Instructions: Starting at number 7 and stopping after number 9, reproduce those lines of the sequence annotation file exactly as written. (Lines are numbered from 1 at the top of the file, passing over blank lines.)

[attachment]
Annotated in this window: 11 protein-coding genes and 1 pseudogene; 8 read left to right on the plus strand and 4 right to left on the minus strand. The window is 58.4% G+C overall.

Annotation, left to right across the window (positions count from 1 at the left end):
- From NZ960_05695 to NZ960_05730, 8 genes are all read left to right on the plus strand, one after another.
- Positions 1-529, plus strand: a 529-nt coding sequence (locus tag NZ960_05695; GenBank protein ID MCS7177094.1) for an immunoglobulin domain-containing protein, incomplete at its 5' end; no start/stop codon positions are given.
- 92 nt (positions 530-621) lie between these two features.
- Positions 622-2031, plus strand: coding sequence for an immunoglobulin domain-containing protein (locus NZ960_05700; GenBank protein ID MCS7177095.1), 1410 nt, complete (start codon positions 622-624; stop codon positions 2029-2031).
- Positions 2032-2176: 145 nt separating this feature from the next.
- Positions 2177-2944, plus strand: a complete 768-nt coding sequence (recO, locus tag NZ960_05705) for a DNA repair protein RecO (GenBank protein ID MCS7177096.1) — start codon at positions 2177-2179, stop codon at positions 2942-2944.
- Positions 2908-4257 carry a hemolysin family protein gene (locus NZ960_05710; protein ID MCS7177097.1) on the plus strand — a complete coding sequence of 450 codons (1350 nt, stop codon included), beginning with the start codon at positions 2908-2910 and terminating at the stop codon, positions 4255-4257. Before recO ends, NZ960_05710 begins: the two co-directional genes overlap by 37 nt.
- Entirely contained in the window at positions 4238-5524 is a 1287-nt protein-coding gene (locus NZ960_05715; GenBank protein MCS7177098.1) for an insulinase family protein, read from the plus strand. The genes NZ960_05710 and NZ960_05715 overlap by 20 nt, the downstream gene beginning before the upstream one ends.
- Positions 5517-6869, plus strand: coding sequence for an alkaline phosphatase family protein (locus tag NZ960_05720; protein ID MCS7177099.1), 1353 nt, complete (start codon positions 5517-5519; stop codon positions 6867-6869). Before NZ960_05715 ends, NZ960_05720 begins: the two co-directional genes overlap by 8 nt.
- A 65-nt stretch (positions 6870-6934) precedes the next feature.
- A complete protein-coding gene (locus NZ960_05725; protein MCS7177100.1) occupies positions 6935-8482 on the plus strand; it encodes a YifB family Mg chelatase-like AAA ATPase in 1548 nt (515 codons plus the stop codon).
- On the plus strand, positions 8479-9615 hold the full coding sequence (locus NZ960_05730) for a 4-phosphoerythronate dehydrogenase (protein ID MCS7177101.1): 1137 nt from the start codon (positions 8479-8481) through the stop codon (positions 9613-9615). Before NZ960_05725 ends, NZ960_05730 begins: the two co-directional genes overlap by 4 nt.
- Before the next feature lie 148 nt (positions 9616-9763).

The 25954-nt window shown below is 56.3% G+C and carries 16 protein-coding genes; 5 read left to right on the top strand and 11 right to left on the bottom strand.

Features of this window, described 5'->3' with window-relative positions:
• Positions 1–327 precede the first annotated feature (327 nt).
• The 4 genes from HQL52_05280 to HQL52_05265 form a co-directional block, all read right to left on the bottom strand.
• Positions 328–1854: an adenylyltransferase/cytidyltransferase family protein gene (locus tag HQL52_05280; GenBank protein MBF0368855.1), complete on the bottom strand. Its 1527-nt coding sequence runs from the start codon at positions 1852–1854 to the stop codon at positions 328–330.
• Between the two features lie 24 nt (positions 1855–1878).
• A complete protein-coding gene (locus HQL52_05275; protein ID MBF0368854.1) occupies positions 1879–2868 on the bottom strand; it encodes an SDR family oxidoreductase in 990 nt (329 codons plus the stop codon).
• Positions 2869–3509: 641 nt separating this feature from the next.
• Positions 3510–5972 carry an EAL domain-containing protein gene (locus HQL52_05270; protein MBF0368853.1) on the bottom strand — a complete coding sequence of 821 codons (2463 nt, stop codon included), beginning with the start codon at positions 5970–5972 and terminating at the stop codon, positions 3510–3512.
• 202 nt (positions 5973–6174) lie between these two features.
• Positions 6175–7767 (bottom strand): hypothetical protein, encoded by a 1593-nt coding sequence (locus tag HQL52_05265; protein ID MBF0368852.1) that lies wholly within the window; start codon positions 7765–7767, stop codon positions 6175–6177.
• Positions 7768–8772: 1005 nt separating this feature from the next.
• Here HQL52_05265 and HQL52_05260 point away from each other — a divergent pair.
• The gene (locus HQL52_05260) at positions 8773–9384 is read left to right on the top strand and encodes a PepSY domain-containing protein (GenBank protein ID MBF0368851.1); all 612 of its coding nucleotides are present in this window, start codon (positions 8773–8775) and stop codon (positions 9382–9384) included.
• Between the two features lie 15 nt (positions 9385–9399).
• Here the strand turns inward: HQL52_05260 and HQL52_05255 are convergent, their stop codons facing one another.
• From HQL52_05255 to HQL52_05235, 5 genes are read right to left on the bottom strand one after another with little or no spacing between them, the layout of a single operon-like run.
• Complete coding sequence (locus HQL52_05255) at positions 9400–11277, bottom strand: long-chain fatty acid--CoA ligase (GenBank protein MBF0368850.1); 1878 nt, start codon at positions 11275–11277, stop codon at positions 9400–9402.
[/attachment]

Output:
- Positions 2032-2176: 145 nt separating this feature from the next.
- Positions 2177-2944, plus strand: a complete 768-nt coding sequence (recO, locus tag NZ960_05705) for a DNA repair protein RecO (GenBank protein ID MCS7177096.1) — start codon at positions 2177-2179, stop codon at positions 2942-2944.
- Positions 2908-4257 carry a hemolysin family protein gene (locus NZ960_05710; protein ID MCS7177097.1) on the plus strand — a complete coding sequence of 450 codons (1350 nt, stop codon included), beginning with the start codon at positions 2908-2910 and terminating at the stop codon, positions 4255-4257. Before recO ends, NZ960_05710 begins: the two co-directional genes overlap by 37 nt.